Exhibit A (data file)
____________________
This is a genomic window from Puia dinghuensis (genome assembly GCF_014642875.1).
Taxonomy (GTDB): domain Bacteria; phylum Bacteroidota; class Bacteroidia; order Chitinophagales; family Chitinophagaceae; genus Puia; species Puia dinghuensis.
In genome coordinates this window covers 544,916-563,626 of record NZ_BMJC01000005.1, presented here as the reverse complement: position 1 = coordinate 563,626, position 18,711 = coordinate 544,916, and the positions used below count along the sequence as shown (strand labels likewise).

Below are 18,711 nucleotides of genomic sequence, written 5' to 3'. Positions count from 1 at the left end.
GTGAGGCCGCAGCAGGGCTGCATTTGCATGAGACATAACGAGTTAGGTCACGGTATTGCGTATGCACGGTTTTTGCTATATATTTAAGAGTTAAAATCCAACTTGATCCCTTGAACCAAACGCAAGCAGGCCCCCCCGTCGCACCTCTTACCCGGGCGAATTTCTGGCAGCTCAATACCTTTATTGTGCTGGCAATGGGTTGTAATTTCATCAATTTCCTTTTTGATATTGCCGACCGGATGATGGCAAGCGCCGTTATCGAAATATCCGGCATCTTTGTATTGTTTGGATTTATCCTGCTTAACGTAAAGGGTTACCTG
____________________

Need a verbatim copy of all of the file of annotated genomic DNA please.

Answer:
This is a genomic window from Puia dinghuensis (genome assembly GCF_014642875.1).
Taxonomy (GTDB): domain Bacteria; phylum Bacteroidota; class Bacteroidia; order Chitinophagales; family Chitinophagaceae; genus Puia; species Puia dinghuensis.
In genome coordinates this window covers 544,916-563,626 of record NZ_BMJC01000005.1, presented here as the reverse complement: position 1 = coordinate 563,626, position 18,711 = coordinate 544,916, and the positions used below count along the sequence as shown (strand labels likewise).

Below are 18,711 nucleotides of genomic sequence, written 5' to 3'. Positions count from 1 at the left end.
GTGAGGCCGCAGCAGGGCTGCATTTGCATGAGACATAACGAGTTAGGTCACGGTATTGCGTATGCACGGTTTTTGCTATATATTTAAGAGTTAAAATCCAACTTGATCCCTTGAACCAAACGCAAGCAGGCCCCCCCGTCGCACCTCTTACCCGGGCGAATTTCTGGCAGCTCAATACCTTTATTGTGCTGGCAATGGGTTGTAATTTCATCAATTTCCTTTTTGATATTGCCGACCGGATGATGGCAAGCGCCGTTATCGAAATATCCGGCATCTTTGTATTGTTTGGATTTATCCTGCTTAACGTAAAGGGTTACCTG